After giving birth, problems and bottlenecks also appear at home, which are a challenge for the IPM woman and mother. After giving birth, various aids and learned techniques on how to hold, lift, place, and transport the baby more safely played an important role for women at home. For all women, holding a baby in their arms was problematic to some extent. For one woman, holding her baby in her arms and moving with her like this was scary because she had previously fallen during her pregnancy.

I1: “Well, holding the baby at all, holding it in your arms and that, it was scary for me.”

To make everyday life easier, one of the women needed assistance services. She was helped with various household chores and taking care of her child.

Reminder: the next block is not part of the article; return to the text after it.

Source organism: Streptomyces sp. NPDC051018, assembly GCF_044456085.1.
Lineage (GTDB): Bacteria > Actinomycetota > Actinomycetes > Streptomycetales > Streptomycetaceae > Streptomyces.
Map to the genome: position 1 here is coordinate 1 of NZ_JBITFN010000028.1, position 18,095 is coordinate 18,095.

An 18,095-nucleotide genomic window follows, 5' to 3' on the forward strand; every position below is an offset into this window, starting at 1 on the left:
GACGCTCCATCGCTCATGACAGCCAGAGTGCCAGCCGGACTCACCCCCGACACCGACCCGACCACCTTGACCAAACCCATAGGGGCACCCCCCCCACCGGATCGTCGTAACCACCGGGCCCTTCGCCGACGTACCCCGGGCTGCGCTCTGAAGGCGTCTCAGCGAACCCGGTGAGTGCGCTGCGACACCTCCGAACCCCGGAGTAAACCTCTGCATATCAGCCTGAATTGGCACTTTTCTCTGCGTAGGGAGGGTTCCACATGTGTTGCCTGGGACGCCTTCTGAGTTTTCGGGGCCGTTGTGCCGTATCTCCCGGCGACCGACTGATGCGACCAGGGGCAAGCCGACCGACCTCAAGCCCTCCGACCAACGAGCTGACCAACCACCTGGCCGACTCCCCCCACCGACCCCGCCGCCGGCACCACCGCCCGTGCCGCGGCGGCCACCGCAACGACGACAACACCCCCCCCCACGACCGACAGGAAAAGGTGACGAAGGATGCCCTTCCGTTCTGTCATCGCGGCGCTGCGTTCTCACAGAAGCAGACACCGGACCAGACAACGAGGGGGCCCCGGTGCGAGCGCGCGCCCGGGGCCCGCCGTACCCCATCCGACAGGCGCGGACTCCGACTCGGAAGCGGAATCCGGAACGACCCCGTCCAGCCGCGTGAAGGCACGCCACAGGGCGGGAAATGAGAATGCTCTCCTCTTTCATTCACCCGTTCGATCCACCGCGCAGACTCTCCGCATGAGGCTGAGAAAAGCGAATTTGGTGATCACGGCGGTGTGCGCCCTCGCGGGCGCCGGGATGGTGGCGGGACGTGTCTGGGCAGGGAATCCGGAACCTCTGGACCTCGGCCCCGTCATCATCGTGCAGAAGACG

I2: „Well anyway, well still the same way, just that, uh, just, um, actually I have a personal assistant next to me, because what will happen, you never know, helps me do various jobs, it also helps, of course it also helps if he was a baby, then he also helped a lot, a lot, then we were together... “

The previous quotes show that IPM women may have a greater need for help after childbirth in the form of various aids, techniques, and personal assistance.

Based on the social aspect, it appeared that, according to the interviewees, hospital staff are not used to helping IPM women after childbirth and rather avoid situations.

I2: “ /.../ How was it in my case, well, it was obvious that they were trying, themselves, to stay very far away, that, that (...)”